Syria, Lebanon, and Iraq are nearly fully under Iran’s control. It is the culmination of a decades-long plan.
Since the Islamic Revolution in 1979, Iran has been using a number of tools to achieve its foreign policy goal of spreading Shi’ite Islamic revolution and identity throughout Shi’ite communities in the Middle East in order to become the regional hegemon. The country’s nuclear program and its support of “resistance” against Israel were the primary tools used to achieve this goal. The nuclear program was meant to force the international community to recognize Iran’s power and negotiate a deal that would give Iran a free hand in the region in return. And resistance was used to garner popular support and establish a threat to Israel that reflects Iranian power.
From the very beginning, Iran’s goal has been the establishment of a Shi’ite Arab territory that physically links Iran to southern Lebanon via Iraq and Syria. This required Iranian control—mostly by proxy—over three capitals: Baghdad, Damascus, and Beirut.
The Syrian civil war was not good news for Iran and its proxies in the region, but as it dragged on, it provided Iran with an opportunity to accelerate its control over the three capitals and secure the contiguous territory it needs. While the international community is consumed with fighting ISIS, Iran is almost done fortifying its greater Shi’ite territory.
One cannot understand Iran’s imperialist intentions and the means by which it plans to accomplish them without understanding Shi’ism itself.
The rise of militant Shi’ism began in Lebanon when Hezbollah was established in 1982. Although its ethos of resistance was a very successful tool to attract support and exert power, it wouldn’t have been successful without a strategy that constructed a new Shi’ite identity. Hezbollah has thus based its strategy on three pillars:
• First, establishing an independent economy and social services for the Shi’ite community in Lebanon, making Shi’ites dependent on Hezbollah and independent from state institutions.
• Second, linking Hezbollah’s ideology of resistance to the Shi’ites’ collective memory of the battle of Karbala in 680 CE, when an army sent by the Sunni caliph Yazid I defeated Imam Hussein ibn Ali, grandson of the prophet Mohammad. This battle is the root of the historical schism between Sunni and Shi’ite Islam, allowing Hezbollah to portray the strongest component of Shi’ite identity as part of Hezbollah’s resistance narrative. In effect, Ali and his family are equated with Hezbollah and their enemies with Israel.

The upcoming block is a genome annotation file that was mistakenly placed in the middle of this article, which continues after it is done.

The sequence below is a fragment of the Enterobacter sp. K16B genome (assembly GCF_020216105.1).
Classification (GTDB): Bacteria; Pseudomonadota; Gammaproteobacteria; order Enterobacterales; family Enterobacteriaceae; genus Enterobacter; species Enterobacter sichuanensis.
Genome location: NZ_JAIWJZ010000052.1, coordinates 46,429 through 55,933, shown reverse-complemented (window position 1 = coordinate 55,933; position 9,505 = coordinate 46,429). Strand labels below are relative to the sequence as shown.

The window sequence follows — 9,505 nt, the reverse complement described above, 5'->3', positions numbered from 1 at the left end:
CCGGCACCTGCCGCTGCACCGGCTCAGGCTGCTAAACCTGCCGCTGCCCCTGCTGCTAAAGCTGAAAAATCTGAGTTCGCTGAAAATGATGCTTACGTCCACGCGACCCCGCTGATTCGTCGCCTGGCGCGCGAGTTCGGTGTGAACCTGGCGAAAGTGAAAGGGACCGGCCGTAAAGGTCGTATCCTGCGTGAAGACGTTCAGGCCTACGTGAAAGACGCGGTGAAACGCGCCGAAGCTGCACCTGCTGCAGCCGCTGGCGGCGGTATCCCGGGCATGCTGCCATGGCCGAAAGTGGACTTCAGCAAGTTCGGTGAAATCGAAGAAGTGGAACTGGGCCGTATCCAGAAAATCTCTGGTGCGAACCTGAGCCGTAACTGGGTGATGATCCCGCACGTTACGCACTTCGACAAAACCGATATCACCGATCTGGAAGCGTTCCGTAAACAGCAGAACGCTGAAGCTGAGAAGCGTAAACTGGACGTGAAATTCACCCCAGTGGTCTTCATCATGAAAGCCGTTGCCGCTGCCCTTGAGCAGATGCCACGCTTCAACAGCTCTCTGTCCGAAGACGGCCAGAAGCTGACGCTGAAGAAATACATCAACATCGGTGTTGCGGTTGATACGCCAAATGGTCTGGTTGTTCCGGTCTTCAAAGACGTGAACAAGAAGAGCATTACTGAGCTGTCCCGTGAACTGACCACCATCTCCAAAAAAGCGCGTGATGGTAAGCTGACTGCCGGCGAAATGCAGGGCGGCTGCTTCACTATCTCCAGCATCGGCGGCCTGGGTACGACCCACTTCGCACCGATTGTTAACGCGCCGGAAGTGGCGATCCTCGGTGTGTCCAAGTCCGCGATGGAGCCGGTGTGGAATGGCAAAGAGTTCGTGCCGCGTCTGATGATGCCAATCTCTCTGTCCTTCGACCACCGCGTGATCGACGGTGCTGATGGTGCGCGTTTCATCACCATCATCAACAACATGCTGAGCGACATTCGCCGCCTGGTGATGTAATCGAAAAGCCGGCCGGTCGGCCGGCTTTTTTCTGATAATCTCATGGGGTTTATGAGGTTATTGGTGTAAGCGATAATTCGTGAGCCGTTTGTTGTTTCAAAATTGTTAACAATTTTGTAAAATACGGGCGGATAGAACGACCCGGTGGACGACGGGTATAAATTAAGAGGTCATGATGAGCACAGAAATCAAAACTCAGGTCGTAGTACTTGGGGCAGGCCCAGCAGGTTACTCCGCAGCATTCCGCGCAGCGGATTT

• Finally, linking all of this to Iran’s ideology of Wilayat al-Faqih, according to which Islamic judges have the right to rule over their people. Iran uses the concept as justification for its theocratic regime and sees it as the primary component of Shi’ism and its history, daily practices, and politics. This turns Iran, as the only country that is culturally, religiously, and economically ruled by Islamic jurists, into the main provider and protector of Shi’ism and its believers.
By mobilizing Shi’ites around this narrative, Hezbollah became the most powerful leader of Shi’ites in Lebanon. It started to infiltrate state institutions through proxies and allies of Syrian dictator Bashar al-Assad, until they inherited all of Syria’s power over Lebanon in 2005, when the Syrian army withdrew.
All of this led to the extreme politicization of the Shi’ite community, where politics and history combined to form a “sacred narrative.” During the 2006 war with Israel, this narrative was used to declare a divine victory. Tales of long-dead historical figures like Hussein ibn Ali and Sayyida Zeinab coming to protect Hezbollah fighters spread in the Shi’ite towns and cities until the Shi’ite narrative became a cause of its own. In effect, it came to define Shi’ite collective identity.
The Syrian civil war dragged Hezbollah into battle beside Iran, the main Shi’ite power in the region. Hezbollah and Iranian officials made it clear that the fight in Syria was going to be long and full of sacrifices. In 2015, Hezbollah leader Hassan Nasrallah reportedly said that the battle against the takfiris (apostates) is an existential battle, and will be fought to the end, even if two-thirds of Shi’ites have to die.
As the Syrian conflict raged, the sacred narrative remained; public discontent was quelled for a time by comparing the battles in Syria to Karbala. Besides claiming to defend Shi’ite towns and shrines, Hezbollah started marketing its involvement as necessary to defend Shi’ite power and even the community’s very existence against the takfiris, exactly as Hussein ibn Ali did in the seventh century. Hezbollah also claimed that the war in Syria was a sacred battle that would pave the way for the appearance of the awaited Mahdi, the “twelfth Imam” who serves as a messianic figure for Shi’ites. It is believed that the Mahdi will suddenly appear with his army in Damascus carrying yellow flags and restore peace. But as casualties mounted in Syria, the Shi’ite community began to realize that the sacred narrative is not always a recipe for victory.